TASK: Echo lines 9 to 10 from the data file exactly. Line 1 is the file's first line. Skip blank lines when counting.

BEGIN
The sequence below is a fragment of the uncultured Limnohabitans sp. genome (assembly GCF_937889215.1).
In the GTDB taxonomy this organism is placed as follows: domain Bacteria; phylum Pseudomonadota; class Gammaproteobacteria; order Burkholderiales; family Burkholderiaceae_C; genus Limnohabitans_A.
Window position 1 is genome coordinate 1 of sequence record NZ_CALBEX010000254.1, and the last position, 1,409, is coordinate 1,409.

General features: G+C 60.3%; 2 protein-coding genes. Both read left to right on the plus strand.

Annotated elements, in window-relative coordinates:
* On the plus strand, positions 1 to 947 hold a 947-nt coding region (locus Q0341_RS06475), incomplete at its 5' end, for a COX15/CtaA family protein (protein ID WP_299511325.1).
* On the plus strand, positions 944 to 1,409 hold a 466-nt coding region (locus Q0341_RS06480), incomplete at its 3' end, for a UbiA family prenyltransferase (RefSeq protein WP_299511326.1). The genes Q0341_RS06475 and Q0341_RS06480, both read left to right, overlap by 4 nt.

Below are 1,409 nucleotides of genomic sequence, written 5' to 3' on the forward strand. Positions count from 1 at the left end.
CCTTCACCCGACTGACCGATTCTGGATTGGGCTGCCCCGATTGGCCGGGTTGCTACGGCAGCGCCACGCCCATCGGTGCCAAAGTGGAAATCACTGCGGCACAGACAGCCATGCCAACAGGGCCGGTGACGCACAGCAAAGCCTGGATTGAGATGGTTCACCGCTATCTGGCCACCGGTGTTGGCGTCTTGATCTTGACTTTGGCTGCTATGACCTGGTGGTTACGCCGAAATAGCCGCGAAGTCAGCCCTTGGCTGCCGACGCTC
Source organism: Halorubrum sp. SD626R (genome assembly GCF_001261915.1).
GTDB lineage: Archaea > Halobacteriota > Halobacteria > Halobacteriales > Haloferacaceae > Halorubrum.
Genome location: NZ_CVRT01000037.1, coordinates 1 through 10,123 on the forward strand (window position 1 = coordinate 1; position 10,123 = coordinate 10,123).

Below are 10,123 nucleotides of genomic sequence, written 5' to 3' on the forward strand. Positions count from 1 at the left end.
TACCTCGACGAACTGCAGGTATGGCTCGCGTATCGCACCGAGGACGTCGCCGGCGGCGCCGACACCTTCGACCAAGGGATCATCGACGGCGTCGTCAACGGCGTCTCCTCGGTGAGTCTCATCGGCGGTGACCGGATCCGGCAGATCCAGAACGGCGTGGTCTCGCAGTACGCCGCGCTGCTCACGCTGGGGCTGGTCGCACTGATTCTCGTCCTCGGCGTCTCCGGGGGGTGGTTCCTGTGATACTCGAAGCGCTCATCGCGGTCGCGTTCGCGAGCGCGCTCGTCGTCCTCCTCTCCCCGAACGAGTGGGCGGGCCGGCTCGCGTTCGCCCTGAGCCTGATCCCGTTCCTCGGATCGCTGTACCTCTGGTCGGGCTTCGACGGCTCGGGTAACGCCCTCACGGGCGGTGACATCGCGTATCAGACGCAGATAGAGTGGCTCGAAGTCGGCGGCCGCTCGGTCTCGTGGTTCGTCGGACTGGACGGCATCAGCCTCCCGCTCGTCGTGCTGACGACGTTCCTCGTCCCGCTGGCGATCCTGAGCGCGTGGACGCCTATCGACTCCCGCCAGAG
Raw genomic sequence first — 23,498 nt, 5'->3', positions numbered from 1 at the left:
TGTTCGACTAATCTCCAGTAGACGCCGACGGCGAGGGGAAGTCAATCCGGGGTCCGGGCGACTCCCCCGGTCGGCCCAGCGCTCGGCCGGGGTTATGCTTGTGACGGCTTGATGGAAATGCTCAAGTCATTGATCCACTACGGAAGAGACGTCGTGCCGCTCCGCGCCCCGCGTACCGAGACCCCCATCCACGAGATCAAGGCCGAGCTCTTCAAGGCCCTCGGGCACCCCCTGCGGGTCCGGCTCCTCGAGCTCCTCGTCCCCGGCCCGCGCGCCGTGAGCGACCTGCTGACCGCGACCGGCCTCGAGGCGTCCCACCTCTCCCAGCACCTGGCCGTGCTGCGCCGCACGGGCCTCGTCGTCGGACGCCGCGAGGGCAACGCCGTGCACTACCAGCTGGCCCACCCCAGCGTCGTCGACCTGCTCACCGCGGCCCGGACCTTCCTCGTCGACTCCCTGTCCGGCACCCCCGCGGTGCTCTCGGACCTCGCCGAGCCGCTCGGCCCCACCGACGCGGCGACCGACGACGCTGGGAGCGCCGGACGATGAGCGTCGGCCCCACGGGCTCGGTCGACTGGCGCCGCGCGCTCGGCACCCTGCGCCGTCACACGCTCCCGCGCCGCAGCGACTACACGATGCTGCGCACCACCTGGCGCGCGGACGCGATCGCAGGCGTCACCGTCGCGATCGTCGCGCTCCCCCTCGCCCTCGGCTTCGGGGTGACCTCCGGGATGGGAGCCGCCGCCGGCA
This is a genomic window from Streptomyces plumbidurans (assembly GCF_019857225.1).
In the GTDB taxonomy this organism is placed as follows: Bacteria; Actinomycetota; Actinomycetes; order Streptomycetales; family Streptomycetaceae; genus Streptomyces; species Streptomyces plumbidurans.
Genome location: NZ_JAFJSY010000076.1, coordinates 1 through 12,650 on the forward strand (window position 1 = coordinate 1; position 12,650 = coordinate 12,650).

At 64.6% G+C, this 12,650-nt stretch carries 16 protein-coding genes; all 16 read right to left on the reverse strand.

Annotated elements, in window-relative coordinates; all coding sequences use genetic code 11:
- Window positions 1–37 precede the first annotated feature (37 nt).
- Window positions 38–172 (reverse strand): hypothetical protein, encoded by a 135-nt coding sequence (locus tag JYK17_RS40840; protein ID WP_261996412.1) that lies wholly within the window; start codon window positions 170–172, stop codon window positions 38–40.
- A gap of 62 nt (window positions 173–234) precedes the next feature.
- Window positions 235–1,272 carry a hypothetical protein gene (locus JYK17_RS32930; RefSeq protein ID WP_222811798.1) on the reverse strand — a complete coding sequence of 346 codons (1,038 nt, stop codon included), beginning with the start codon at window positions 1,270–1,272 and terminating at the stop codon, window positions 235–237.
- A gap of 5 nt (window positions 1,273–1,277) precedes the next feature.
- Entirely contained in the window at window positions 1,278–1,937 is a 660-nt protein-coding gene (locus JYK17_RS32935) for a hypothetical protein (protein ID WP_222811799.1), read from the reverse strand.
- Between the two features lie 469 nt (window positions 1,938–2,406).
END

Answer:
CCTTCACCCGACTGACCGATTCTGGATTGGGCTGCCCCGATTGGCCGGGTTGCTACGGCAGCGCCACGCCCATCGGTGCCAAAGTGGAAATCACTGCGGCACAGACAGCCATGCCAACAGGGCCGGTGACGCACAGCAAAGCCTGGATTGAGATGGTTCACCGCTATCTGGCCACCGGTGTTGGCGTCTTGATCTTGACTTTGGCTGCTATGACCTGGTGGTTACGCCGAAATAGCCGCGAAGTCAGCCCTTGGCTGCCGACGCTC
Source organism: Halorubrum sp. SD626R (genome assembly GCF_001261915.1).